Road Safety News

IAM calls for compulsory post-test training

Monday 22nd November 2010

Young driver deaths in the UK could be cut by up to a third if compulsory post-test training was introduced, according to the Institute of Advanced Motorists (IAM).

The call follows findings showing that a similar approach in Austria has produced a 30% reduction in young driver fatalities.

Simon Best, IAM CEO, said: “We need no reminding that 17 - 25 year-olds - particularly young men - proportionally have more crashes and suffer more deaths and injuries on our roads than any other group.

“Despite this, very little is being done to ensure that young people improve their driving after passing their test.

“The high numbers of young drivers who continue to be killed or seriously injured highlights the need for legislation that insists on post-test training that embraces all kinds of roads; especially rural roads on which young people are suffering so disproportionately.”

The IAM is writing to Mike Penning, under secretary of state for transport, stressing the urgent need for post-test training. The IAM says that only the DfT can realistically take the lead on this issue with a thorough review of driver training.

In 2011, the IAM is launching ‘Momentum’, which will offer young drivers a low-cost assessment by an IAM examiner, early in their development, in a bid to improve confidence, raise awareness, and reduce risk on the road.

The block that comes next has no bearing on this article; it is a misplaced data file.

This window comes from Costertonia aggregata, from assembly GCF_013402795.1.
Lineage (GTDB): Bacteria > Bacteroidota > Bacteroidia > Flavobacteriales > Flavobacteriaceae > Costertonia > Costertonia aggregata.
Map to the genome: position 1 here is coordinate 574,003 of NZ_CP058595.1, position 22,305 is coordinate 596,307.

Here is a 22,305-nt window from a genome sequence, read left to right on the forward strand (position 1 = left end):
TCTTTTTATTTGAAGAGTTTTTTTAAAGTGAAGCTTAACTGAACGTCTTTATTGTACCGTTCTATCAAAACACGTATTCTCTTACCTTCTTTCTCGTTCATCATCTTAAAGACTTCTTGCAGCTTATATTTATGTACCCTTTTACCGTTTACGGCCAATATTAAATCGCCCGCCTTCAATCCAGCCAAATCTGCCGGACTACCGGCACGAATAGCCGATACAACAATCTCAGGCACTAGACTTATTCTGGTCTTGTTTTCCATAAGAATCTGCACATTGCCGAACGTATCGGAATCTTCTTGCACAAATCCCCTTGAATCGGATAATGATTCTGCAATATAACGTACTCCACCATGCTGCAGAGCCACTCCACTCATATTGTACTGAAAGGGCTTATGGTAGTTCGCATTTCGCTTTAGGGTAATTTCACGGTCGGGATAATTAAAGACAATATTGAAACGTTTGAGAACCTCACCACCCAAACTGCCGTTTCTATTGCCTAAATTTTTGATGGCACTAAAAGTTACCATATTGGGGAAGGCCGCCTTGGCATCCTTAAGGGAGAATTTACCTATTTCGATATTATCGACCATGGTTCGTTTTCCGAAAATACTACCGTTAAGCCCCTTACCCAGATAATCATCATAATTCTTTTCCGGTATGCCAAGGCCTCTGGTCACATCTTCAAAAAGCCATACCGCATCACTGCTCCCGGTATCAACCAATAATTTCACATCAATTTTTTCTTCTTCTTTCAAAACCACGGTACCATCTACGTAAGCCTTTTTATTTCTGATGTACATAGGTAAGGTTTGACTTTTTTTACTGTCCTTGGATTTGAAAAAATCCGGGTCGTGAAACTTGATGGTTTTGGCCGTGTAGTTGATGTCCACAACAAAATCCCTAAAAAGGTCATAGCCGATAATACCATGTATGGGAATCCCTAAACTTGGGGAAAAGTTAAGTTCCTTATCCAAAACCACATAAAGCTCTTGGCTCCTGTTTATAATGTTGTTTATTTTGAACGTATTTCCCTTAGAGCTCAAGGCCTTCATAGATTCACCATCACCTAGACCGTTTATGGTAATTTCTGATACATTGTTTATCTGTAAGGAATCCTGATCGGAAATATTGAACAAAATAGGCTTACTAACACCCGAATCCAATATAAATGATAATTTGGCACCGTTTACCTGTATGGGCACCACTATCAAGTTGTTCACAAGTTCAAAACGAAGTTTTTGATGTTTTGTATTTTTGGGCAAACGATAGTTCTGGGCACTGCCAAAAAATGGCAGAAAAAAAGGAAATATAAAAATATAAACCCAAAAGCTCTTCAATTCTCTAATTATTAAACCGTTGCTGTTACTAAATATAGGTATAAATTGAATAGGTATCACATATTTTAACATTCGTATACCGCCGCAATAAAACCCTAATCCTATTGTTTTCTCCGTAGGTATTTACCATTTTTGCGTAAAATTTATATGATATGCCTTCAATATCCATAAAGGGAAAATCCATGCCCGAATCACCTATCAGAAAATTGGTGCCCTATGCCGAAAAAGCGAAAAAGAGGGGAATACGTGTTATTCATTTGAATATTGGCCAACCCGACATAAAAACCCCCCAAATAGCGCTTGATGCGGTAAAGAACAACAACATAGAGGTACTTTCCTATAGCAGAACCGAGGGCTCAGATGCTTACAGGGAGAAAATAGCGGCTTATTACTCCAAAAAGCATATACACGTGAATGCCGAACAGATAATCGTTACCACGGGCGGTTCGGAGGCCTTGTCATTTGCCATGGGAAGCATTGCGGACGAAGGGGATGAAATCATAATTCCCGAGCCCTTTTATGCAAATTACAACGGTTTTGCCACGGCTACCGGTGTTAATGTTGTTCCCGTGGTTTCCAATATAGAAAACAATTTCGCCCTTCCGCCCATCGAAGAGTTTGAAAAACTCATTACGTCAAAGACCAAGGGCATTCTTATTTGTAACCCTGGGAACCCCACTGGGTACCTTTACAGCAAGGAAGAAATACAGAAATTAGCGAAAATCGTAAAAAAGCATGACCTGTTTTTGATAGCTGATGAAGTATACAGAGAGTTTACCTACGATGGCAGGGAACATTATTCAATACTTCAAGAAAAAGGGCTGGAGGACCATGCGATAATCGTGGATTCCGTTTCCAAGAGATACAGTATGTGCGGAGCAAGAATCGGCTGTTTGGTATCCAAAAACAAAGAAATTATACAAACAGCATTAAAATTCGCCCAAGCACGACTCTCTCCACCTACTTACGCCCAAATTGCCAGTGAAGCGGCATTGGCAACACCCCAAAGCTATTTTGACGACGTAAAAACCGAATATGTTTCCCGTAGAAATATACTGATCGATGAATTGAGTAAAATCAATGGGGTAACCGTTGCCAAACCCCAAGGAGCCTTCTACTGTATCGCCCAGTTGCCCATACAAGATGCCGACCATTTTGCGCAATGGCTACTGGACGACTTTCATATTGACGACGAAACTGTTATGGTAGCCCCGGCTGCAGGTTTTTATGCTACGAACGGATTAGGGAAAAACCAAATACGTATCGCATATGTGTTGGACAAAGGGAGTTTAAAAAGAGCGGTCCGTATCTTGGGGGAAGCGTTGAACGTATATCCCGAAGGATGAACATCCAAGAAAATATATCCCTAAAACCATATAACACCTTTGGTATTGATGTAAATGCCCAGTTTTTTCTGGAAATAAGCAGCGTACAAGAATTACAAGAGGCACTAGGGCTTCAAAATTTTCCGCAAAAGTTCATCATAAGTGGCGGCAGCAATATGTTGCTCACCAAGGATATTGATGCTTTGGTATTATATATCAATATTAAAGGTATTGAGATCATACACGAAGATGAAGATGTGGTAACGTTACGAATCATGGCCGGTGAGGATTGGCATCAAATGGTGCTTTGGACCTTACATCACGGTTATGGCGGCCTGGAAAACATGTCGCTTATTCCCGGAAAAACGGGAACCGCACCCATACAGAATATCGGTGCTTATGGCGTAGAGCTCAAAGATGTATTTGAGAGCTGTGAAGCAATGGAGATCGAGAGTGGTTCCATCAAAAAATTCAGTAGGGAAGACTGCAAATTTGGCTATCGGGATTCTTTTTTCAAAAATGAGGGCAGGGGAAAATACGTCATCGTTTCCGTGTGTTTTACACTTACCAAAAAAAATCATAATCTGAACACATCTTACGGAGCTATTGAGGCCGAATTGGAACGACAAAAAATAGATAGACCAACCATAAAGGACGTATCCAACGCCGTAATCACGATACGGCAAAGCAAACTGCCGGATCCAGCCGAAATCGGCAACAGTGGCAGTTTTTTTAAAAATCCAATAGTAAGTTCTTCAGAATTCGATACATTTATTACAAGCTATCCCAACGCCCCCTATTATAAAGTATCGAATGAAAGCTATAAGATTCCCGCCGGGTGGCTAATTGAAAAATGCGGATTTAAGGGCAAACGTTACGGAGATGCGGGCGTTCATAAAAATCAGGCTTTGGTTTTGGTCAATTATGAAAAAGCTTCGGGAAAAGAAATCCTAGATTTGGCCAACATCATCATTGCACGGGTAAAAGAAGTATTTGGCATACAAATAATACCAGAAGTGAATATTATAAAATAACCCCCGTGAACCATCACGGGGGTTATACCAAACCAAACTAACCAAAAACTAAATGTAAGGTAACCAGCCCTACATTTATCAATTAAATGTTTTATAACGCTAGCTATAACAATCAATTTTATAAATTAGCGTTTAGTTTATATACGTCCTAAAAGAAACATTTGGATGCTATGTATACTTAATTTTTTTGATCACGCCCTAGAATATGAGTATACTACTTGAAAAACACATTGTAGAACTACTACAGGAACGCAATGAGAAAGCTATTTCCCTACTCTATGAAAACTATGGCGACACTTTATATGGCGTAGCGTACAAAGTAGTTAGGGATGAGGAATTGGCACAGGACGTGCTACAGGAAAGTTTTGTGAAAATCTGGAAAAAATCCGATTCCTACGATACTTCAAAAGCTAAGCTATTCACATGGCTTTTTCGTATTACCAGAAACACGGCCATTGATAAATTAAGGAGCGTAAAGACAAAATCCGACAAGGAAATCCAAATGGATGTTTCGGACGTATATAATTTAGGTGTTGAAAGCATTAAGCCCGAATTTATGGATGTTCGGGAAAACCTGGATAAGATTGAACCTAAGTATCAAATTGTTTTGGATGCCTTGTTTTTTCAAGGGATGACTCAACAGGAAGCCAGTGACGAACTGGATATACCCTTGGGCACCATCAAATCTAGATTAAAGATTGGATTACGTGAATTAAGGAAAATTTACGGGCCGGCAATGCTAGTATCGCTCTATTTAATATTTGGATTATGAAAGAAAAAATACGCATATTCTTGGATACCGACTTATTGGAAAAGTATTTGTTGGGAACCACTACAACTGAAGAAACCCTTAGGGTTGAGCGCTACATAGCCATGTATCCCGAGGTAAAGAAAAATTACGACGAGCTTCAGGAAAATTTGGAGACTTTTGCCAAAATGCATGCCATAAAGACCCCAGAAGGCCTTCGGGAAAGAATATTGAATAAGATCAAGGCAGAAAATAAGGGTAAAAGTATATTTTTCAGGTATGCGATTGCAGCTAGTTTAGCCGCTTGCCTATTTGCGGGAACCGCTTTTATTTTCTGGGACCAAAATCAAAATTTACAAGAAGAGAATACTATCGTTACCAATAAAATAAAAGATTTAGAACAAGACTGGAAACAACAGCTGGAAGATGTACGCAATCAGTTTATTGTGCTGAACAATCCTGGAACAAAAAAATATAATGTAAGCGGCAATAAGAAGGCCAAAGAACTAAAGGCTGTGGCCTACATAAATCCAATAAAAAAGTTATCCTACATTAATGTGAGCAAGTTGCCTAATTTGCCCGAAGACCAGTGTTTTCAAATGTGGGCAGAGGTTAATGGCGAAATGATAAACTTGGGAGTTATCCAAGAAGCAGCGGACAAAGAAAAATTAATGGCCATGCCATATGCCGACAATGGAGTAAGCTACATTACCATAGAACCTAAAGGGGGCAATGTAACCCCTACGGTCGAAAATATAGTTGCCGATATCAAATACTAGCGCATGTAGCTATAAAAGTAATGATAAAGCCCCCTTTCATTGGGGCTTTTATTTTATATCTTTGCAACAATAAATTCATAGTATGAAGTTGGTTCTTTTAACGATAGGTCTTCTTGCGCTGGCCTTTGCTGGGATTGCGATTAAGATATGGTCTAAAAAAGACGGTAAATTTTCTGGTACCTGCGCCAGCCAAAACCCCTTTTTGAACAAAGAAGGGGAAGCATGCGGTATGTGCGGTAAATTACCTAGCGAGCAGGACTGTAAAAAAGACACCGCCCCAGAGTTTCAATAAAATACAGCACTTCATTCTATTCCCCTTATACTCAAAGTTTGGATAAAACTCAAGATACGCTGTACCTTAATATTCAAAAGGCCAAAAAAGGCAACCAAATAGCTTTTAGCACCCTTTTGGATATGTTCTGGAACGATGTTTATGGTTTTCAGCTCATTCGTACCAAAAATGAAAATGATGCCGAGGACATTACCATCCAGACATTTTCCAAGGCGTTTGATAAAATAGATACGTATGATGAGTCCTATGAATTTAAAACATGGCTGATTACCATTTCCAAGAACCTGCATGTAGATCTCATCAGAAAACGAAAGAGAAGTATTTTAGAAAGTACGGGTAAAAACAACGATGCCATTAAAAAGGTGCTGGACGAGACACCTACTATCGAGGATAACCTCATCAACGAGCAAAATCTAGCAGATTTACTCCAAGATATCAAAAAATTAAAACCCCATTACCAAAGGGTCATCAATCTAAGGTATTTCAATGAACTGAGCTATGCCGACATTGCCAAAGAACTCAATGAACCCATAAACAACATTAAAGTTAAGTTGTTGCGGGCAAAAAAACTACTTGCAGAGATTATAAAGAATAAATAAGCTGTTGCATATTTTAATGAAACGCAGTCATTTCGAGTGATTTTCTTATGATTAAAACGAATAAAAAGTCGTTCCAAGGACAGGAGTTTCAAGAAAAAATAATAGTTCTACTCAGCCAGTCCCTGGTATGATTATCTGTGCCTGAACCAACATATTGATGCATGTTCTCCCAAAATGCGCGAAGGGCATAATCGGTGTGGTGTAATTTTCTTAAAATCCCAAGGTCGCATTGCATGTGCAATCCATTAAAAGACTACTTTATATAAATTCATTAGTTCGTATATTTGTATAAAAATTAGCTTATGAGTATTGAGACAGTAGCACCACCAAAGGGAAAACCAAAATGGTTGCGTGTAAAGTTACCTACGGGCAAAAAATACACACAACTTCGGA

For more information contact the IAM Press Office on 020 8996 9777.


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The call follows findings showing that a similar approach in Austria has produced a 30% reduction in young driver fatalities.
Where are full details reported of Austrian experience? URL?
Chris Street, Ringwood, Hampshire

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The target audience is now facing an ever more expensive education, coupled with the high and increasing costs of owning and running a vehicle. The real danger here is lawful V unlawful driving,and just remember this group due to their age is prone to risk taking.
Coupled with ever increasing costs where would you take your risk?
Gareth, London

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I am of the opinion that it is not the young (or novice) drivers that are the real problem. What they lack is experience and sound judgement. However, once finished with lessons, they will be heavily influenced by the standards of driving that they see from the more experienced around them, and it is this standard that is the problem. Our children learn from example every time they sit in a car and it is their parents poor standards that influences them. 40 hours with an instructor is just not enough to undo this and it is unlikely that post training will achieve much either. Mandatory Refresher Training for all UK licence holders is what is needed, to improve standards across the board. It would be funded by the individual concerned and would take place once every ten years in line with the photocard reissue.
Martin, Wirral

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Post test training is a great idea but how would compulsory training be funded? If the cost is passed on to the driver we may well see an increase in the number of drivers not bothering with lessons or a test and just driving illegally - especially in areas of deprivation which are already over represented in the casualty stats. Local authorities are in no position to fund such schemes on a large enough scale to be meaningful and central government is in the same boat.
Dave, Leeds

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